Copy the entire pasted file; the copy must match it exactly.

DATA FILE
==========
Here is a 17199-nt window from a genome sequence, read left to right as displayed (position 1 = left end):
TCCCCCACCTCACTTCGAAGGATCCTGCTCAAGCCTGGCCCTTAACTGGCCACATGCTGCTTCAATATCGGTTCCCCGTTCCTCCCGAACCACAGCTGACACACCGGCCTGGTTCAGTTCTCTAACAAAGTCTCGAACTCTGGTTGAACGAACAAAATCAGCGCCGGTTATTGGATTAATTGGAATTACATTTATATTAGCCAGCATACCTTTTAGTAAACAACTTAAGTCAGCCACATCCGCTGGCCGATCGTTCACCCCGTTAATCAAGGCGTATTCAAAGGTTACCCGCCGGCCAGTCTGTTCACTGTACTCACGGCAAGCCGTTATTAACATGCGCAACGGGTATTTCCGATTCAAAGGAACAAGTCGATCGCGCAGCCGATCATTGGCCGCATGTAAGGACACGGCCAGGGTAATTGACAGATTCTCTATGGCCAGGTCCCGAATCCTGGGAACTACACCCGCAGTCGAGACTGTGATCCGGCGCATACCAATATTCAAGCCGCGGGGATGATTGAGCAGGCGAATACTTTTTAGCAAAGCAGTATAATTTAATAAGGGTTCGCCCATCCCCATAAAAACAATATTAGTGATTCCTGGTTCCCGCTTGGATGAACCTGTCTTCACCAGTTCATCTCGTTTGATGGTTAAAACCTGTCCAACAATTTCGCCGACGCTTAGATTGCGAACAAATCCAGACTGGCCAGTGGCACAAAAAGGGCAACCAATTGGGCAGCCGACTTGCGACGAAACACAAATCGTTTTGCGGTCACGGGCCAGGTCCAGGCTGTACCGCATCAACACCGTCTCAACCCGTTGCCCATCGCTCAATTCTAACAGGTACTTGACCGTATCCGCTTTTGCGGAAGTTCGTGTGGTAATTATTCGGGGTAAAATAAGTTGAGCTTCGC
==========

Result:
Here is a 17199-nt window from a genome sequence, read left to right as displayed (position 1 = left end):
TCCCCCACCTCACTTCGAAGGATCCTGCTCAAGCCTGGCCCTTAACTGGCCACATGCTGCTTCAATATCGGTTCCCCGTTCCTCCCGAACCACAGCTGACACACCGGCCTGGTTCAGTTCTCTAACAAAGTCTCGAACTCTGGTTGAACGAACAAAATCAGCGCCGGTTATTGGATTAATTGGAATTACATTTATATTAGCCAGCATACCTTTTAGTAAACAACTTAAGTCAGCCACATCCGCTGGCCGATCGTTCACCCCGTTAATCAAGGCGTATTCAAAGGTTACCCGCCGGCCAGTCTGTTCACTGTACTCACGGCAAGCCGTTATTAACATGCGCAACGGGTATTTCCGATTCAAAGGAACAAGTCGATCGCGCAGCCGATCATTGGCCGCATGTAAGGACACGGCCAGGGTAATTGACAGATTCTCTATGGCCAGGTCCCGAATCCTGGGAACTACACCCGCAGTCGAGACTGTGATCCGGCGCATACCAATATTCAAGCCGCGGGGATGATTGAGCAGGCGAATACTTTTTAGCAAAGCAGTATAATTTAATAAGGGTTCGCCCATCCCCATAAAAACAATATTAGTGATTCCTGGTTCCCGCTTGGATGAACCTGTCTTCACCAGTTCATCTCGTTTGATGGTTAAAACCTGTCCAACAATTTCGCCGACGCTTAGATTGCGAACAAATCCAGACTGGCCAGTGGCACAAAAAGGGCAACCAATTGGGCAGCCGACTTGCGACGAAACACAAATCGTTTTGCGGTCACGGGCCAGGTCCAGGCTGTACCGCATCAACACCGTCTCAACCCGTTGCCCATCGCTCAATTCTAACAGGTACTTGACCGTATCCGCTTTTGCGGAAGTTCGTGTGGTAATTATTCGGGGTAAAATAAGTTGAGCTTCGC